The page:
Influences on Monday (non-service day) salivary cortisol using ANCOVA

The ANCOVA model for sAA (Table 3) included, in addition to the Sunday diurnal sAA mean, age, education, church attended, hours of sleep, religiosity, faith maturity, and glossolalia. This model significantly (P < 0.001) explained 73% of the variability in the pooled mean of Monday diurnal sAA. The only significant predictors besides Sunday values were age and glossolalia (Pentecostal behavior).

Influences on Monday (non-service day) salivary alpha-amylase using ANCOVA


This study sought to measure the influence of Pentecostal worship on baseline autonomic and SNS activity through measures of stress physiology. It was hypothesized that worship would stimulate HPA and SNS arousal on Sunday relative to Monday. Cortisol measures indicate that lower levels occur across the Monday diurnal cycle, but this is more attributable to general Christian religiosity, social status, sleep quality, church attended, and social support than specifically to Pentecostal behavior. However, the covariate selection process suggested that Pentecostal behavior is important and merits further examination. Alternatively, sAA yielded a diurnal pattern higher on Monday rather than lower, and this was attributable in the model only to Pentecostal behavior and age. This contrast suggests that further research is required to better understand the influence of religious behavior on the physiology of human stress and adaptation, yet it supports recent data indicating nonoverlapping activity in the HPA axis and SNS.

This study included cortisol as a standard noninvasive field method for assessing HPA axis over an extended period. Additionally, we used α-amylase as a proxy of SNS activity because multiple methods are suggested to better assess stress physiology (Lovallo and Thomas, 2000). This biomarker combination has been used in a handful of recent studies (e.g., Gordis et al., 2006, 2008; Granger et al., 2006; Kivlighan and Granger, 2006; Strahler et al., 2010; Wolf et al., 2008) but not previously in biocultural research. On the basis of the associations of salivary cortisol and sAA with the HPA axis and SNS, respectively, it was expected that, although both would display typical diurnal patterns, elevations would indicate the temporal proximity of stressful experiences. Elevations in sAA would indicate more recent stressful experiences because of the quicker reactivity of the SNS system and elevations in cortisol indicative of earlier experiences because of the slower reactivity of the HPA axis (Chrousos and Gold, 1992). This is the pattern observed in laboratory studies using the Trier Social Stress test (Gordis et al., 2006; Stroud et al., 2006). This study took place in a naturalistic setting with no induced stress by which to evaluate this inference. However, the elevation of sAA at 10 p.m. on both Sunday and Monday and 6 p.m. on Sunday may be indicative of known potential stressors experienced immediately before the sample was taken. Sunday 6 p.m. is approximately when the evening evangelical service begins at one of the churches, whereas 10 p.m. may be relatively late for many participants and receiving a call or text to take a saliva sample possibly an aggravation.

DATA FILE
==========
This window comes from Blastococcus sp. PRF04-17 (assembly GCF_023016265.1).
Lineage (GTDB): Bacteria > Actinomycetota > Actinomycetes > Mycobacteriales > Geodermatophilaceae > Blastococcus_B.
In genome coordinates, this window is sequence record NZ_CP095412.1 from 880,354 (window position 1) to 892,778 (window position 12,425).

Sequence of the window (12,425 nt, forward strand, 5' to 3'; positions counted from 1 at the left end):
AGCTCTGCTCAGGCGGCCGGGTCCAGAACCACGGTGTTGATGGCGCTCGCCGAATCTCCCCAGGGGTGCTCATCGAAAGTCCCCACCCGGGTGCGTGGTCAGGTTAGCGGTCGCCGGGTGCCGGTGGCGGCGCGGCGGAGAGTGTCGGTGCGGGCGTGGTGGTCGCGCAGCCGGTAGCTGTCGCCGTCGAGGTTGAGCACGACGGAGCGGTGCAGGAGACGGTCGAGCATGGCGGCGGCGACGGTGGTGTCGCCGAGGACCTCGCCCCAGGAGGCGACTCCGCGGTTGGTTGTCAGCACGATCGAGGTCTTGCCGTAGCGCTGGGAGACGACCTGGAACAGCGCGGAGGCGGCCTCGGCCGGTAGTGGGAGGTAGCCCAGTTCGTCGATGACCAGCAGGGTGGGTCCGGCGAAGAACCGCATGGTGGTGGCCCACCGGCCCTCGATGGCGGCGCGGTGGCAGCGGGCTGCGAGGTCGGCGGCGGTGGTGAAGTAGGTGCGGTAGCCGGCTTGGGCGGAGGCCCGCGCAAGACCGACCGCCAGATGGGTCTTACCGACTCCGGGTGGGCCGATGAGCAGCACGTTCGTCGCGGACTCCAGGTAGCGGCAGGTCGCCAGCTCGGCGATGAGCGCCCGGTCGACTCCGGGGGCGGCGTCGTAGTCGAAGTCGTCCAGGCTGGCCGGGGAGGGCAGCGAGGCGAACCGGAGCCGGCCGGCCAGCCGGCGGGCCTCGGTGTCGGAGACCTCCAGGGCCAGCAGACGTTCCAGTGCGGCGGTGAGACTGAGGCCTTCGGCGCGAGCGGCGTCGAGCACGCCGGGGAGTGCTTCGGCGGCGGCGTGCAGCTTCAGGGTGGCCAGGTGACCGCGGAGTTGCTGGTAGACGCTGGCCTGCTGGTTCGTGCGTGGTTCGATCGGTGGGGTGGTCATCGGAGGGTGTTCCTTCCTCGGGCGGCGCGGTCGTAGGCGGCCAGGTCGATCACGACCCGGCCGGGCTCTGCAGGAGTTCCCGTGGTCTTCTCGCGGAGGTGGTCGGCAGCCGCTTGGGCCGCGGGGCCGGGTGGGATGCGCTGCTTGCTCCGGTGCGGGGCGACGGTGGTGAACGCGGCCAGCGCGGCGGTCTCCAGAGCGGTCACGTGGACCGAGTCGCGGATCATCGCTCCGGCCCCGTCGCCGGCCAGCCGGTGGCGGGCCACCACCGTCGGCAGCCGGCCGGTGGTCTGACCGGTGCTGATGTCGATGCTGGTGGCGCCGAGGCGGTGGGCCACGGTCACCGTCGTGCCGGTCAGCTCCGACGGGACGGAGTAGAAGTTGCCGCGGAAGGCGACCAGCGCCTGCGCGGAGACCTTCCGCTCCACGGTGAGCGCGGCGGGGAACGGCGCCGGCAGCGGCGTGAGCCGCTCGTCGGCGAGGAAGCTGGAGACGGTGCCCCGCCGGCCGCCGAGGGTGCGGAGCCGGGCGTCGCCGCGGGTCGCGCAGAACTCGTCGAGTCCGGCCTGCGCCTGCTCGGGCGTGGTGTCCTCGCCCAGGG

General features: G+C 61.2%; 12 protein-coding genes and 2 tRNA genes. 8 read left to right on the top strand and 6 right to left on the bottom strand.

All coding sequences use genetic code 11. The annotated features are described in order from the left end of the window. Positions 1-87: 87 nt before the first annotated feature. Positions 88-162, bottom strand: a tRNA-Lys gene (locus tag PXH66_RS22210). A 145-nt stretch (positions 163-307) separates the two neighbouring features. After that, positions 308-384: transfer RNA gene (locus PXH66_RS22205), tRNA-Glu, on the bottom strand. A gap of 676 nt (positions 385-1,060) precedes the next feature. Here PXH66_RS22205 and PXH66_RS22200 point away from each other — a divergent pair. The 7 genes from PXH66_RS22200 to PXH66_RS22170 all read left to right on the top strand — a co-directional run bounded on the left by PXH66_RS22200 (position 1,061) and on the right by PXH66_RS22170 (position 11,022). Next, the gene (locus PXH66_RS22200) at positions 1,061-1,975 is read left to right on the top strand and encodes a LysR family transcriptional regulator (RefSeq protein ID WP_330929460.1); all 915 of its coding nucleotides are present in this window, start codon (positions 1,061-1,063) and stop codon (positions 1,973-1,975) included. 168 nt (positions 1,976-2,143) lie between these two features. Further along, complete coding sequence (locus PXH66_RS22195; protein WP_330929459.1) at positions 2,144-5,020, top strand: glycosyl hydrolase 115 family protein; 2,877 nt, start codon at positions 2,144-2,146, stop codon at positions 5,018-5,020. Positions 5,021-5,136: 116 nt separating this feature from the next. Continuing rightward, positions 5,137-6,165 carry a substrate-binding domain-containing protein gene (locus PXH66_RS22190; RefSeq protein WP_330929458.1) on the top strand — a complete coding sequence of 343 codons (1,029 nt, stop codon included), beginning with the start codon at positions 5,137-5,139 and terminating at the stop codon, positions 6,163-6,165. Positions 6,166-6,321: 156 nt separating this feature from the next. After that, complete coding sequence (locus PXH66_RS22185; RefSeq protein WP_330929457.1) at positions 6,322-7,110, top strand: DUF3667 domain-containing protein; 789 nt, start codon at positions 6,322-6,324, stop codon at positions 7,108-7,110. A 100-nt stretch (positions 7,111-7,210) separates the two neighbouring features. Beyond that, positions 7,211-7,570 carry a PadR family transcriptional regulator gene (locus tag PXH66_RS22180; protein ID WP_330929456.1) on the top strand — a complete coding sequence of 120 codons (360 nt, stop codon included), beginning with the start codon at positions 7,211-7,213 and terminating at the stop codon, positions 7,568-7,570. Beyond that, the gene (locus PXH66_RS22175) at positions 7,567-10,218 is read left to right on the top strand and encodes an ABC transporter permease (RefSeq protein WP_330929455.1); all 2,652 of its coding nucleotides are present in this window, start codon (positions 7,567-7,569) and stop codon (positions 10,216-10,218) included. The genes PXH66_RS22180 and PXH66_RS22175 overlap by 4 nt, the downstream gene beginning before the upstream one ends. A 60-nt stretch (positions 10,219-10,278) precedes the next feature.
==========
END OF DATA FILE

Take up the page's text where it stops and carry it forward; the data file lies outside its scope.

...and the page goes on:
There is a debate as to the specificity of the HPA axis and SNS as stress systems, with essentially three different positions being taken (Brandtstädter et al., 1991). One is that the HPA axis is responsive to perceived “threats,” whereas the SNS could be better termed an “arousal” system (Frankenhaeuser, 1979; Lundberg and Frankenhaeuser, 1980). Another position is that the adrenal cortex (HPA) and adrenal medulla (SNS) mediate different behavioral modes, with the former associated with “threats to control,” whereas the latter relates to withdrawal behaviors or “loss of control” (Henry, 1980; Henry and Stephens, 1977). The third argument holds that HPA axis activity is related to readjustment to situations beyond the normal or expected (Gunnar, 1986, 1987). These positions are not necessarily mutually exclusive and suggest several interpretations of the current data. The greater sAA (SNS) elevation related to Pentecostal behavior on Sunday can be associated with the arousal of Pentecostal worship (i.e., speaking in tongues, gospel singing, movement), whereas the higher Monday levels may be attributable to more active lives of those relatively more involved in the church. In other words, someone who is more active in the church community might generally lead a more active lifestyle. One recent study found religious older women but not older men or young people likely to exercise and enjoy active lives (Gillum, 2006), whereas another found religious people, in general, more likely to lead a healthy active lifestyle but that this association is less pronounced with age (Hill et al., 2007). This might entail a concomitant elevation in SNS activity. The third position is consistent with the study hypothesis and data in suggesting that cortisol should not be elevated in experienced Pentecostals because ritual religious behavior is repetitious by nature and normalizes behavior and creates predictability.